New Pembina Head Linda Coady Sees Pandemic Relief, New Corporate Attitudes as Drivers for Low-Carbon Future
Collaboration, common ground, economic stimulus, and future resilience were the watchwords last week as Linda Coady, former chief sustainability officer at Enbridge Inc., signed on as the new executive director of the Calgary-based Pembina Institute.
Coady is a corporate sustainability specialist who served as vice-president for the Vancouver 2010 Olympics, WWF-Canada, and Weyerhauser Canada. She was a member of Alberta’s Climate Change Advisory Panel, and chaired an expert panel last year that advised Finance Minister Bill Morneau on how to engage with First Nations that wanted a stake in the Trans Mountain pipeline. She begins her new assignment in a moment when Pembina staff are working from home—and looking to pandemic relief as an opportunity for the country to invest in a cleaner economy.
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“Like all Canadians, our primary concern is making sure we do our part in containing the impact of COVID-19 on our communities,” she told Communications Director Sarah MacWhirter in an interview for the Pembina blog. “But the extent to which the economic stimulus packages now being proposed for different sectors can also help lay the groundwork for a clean economy is key to determining how resilient we will be as a nation to future shocks and disruptions. So, opportunities for economic stimulus that drive clean growth are top of mind for us, and in our conversations with business, industry, governments, and communities.”
Coady stressed that industry “needs plans that will work” in order to support a low-carbon future, but maintained that not many people in Canada’s fossil sector still see environmental or climate performance as a drain on competitiveness. “It’s good that we have reached the point where most people agree on the need for clean growth and the transition to a low-carbon future,” she said. “Most know the global energy mix is changing pretty rapidly now. Investment decisions are increasingly tied to climate performance, and there is broadly based understanding that in order to compete in energy markets today, Canadian oil and gas—and other Canadian energy products, services, and technologies—have to be able to demonstrate that they are among the cleanest in the world. So we need both corporate and public policies that will achieve that goal in order to attract international investment.”
Noting that Coady played a role in resolving resource-based protests at Clayoquot Sound, and surrounding forest conservation in the Great Bear Rainforest, MacWhirter asked how she would see reducing the polarization around Canada’s fossil economy. “Look for common ground and, no matter how small it might be, use that common ground to build diverse coalitions,” Coady replied. “You need a purpose that people with different perspectives can see themselves in and get behind—in part because the status quo isn’t working for anyone, and in part because the potential solutions on the table are seen to represent a practical and equitable way forward.”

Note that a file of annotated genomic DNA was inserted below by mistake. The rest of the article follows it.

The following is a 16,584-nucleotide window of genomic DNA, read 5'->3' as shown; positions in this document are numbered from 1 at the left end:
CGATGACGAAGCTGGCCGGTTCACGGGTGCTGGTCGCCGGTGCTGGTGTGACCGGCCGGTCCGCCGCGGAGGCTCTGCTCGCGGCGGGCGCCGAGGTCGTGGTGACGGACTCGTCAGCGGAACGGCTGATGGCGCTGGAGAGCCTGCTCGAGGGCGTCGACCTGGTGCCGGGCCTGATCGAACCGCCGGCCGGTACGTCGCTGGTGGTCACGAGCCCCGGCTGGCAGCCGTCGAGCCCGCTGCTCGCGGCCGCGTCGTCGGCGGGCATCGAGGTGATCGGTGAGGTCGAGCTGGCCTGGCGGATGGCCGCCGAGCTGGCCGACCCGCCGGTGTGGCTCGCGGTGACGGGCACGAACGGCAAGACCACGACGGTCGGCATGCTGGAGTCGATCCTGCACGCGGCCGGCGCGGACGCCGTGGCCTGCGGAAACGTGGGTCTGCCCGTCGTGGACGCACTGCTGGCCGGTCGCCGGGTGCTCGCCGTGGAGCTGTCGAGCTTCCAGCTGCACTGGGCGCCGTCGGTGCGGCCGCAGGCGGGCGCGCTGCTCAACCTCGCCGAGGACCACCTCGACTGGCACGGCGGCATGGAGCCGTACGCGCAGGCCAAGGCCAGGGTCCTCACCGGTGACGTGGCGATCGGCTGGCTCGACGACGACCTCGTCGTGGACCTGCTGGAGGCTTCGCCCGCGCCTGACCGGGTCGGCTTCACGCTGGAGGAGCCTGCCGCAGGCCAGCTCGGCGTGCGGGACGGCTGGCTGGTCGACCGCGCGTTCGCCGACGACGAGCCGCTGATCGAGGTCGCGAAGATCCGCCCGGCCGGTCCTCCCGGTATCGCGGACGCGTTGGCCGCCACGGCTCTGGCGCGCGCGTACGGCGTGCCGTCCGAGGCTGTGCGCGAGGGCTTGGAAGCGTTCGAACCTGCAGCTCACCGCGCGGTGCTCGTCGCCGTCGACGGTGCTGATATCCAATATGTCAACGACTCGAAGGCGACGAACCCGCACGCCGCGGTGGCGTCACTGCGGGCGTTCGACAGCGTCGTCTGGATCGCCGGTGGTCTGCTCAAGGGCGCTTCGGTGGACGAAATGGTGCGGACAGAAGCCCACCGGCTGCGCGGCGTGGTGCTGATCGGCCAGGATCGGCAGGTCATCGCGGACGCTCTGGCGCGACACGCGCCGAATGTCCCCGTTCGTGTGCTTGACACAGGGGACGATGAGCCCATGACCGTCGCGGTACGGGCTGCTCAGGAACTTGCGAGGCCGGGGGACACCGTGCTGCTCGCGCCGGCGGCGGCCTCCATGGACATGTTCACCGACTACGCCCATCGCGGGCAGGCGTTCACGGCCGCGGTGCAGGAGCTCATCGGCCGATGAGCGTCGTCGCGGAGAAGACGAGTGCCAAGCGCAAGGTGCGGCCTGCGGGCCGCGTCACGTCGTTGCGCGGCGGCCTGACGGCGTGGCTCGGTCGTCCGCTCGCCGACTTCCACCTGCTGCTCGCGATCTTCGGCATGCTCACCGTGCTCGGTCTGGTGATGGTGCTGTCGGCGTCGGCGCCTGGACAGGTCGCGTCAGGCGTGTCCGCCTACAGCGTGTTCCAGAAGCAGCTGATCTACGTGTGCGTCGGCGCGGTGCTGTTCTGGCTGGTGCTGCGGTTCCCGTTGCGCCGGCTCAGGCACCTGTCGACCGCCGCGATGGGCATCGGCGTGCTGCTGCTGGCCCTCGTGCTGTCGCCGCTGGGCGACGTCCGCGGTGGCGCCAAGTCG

The new forest conservation and management frameworks that took shape in British Columbia “were characterized by strong Indigenous involvement and leadership over a 10-year period,” she added. “Diverse coalitions and cross-sectoral collaborations are really messy, really hard, and really complex. But they are also the only way that really difficult issues get solved.”
Coady said she’s seen a shift in corporate Canada’s attitude to climate change and climate action, with some companies out ahead of others. “Recently, we’ve seen large tech companies and a whole range of consumer-facing companies make some big moves and leadership commitments on the climate front,” she told MacWhirter. “So, although what [fossil] energy companies are doing is important, this isn’t just about them anymore.”
And now, “while it may have been the case in the past that companies could say one thing and do another, that is getting a lot harder now in the face of increasing demand by banks, investors, and insurers for improved transparency on climate risks. More and more financial institutions are using quantitative research and analytics to monetize climate risk and evaluate corporate performance on environmental, social and governance (ESG) issues. Corporate accountability in this space is a lot more rigorous than it used to be, and is moving to a whole new different level as financial institutions look for resilience in corporate business strategies.”